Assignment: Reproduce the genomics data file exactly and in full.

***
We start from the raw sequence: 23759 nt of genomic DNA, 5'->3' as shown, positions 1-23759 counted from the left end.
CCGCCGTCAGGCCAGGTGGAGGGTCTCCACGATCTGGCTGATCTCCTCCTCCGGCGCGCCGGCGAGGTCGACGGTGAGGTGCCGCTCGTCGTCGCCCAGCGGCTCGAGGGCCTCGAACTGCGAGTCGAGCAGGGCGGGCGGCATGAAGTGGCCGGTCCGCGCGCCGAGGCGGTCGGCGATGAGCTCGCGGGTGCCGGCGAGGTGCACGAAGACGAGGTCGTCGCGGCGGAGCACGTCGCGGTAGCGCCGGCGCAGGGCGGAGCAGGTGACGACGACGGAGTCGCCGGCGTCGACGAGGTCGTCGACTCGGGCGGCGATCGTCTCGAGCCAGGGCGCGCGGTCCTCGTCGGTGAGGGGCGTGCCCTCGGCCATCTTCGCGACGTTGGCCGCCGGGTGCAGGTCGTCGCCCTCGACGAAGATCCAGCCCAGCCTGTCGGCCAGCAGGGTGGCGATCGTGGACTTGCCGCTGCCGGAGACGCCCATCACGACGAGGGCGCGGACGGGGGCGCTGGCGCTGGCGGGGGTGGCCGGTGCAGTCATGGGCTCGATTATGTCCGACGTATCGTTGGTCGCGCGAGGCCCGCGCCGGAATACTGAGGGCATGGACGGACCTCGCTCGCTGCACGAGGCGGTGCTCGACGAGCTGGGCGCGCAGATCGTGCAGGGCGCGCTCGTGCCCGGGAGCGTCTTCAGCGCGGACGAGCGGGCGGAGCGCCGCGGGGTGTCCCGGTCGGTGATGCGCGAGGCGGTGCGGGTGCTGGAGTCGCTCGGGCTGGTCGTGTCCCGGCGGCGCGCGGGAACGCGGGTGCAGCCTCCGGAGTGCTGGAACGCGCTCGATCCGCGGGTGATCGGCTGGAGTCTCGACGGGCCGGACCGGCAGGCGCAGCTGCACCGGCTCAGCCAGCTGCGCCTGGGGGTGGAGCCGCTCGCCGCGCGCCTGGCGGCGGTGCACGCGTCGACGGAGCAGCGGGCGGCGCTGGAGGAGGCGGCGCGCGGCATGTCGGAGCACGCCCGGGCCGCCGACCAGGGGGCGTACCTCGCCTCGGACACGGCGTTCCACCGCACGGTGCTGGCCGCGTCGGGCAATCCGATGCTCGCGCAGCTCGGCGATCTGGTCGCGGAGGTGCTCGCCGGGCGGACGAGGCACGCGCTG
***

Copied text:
We start from the raw sequence: 23759 nt of genomic DNA, 5'->3' as shown, positions 1-23759 counted from the left end.
CCGCCGTCAGGCCAGGTGGAGGGTCTCCACGATCTGGCTGATCTCCTCCTCCGGCGCGCCGGCGAGGTCGACGGTGAGGTGCCGCTCGTCGTCGCCCAGCGGCTCGAGGGCCTCGAACTGCGAGTCGAGCAGGGCGGGCGGCATGAAGTGGCCGGTCCGCGCGCCGAGGCGGTCGGCGATGAGCTCGCGGGTGCCGGCGAGGTGCACGAAGACGAGGTCGTCGCGGCGGAGCACGTCGCGGTAGCGCCGGCGCAGGGCGGAGCAGGTGACGACGACGGAGTCGCCGGCGTCGACGAGGTCGTCGACTCGGGCGGCGATCGTCTCGAGCCAGGGCGCGCGGTCCTCGTCGGTGAGGGGCGTGCCCTCGGCCATCTTCGCGACGTTGGCCGCCGGGTGCAGGTCGTCGCCCTCGACGAAGATCCAGCCCAGCCTGTCGGCCAGCAGGGTGGCGATCGTGGACTTGCCGCTGCCGGAGACGCCCATCACGACGAGGGCGCGGACGGGGGCGCTGGCGCTGGCGGGGGTGGCCGGTGCAGTCATGGGCTCGATTATGTCCGACGTATCGTTGGTCGCGCGAGGCCCGCGCCGGAATACTGAGGGCATGGACGGACCTCGCTCGCTGCACGAGGCGGTGCTCGACGAGCTGGGCGCGCAGATCGTGCAGGGCGCGCTCGTGCCCGGGAGCGTCTTCAGCGCGGACGAGCGGGCGGAGCGCCGCGGGGTGTCCCGGTCGGTGATGCGCGAGGCGGTGCGGGTGCTGGAGTCGCTCGGGCTGGTCGTGTCCCGGCGGCGCGCGGGAACGCGGGTGCAGCCTCCGGAGTGCTGGAACGCGCTCGATCCGCGGGTGATCGGCTGGAGTCTCGACGGGCCGGACCGGCAGGCGCAGCTGCACCGGCTCAGCCAGCTGCGCCTGGGGGTGGAGCCGCTCGCCGCGCGCCTGGCGGCGGTGCACGCGTCGACGGAGCAGCGGGCGGCGCTGGAGGAGGCGGCGCGCGGCATGTCGGAGCACGCCCGGGCCGCCGACCAGGGGGCGTACCTCGCCTCGGACACGGCGTTCCACCGCACGGTGCTGGCCGCGTCGGGCAATCCGATGCTCGCGCAGCTCGGCGATCTGGTCGCGGAGGTGCTCGCCGGGCGGACGAGGCACGCGCTG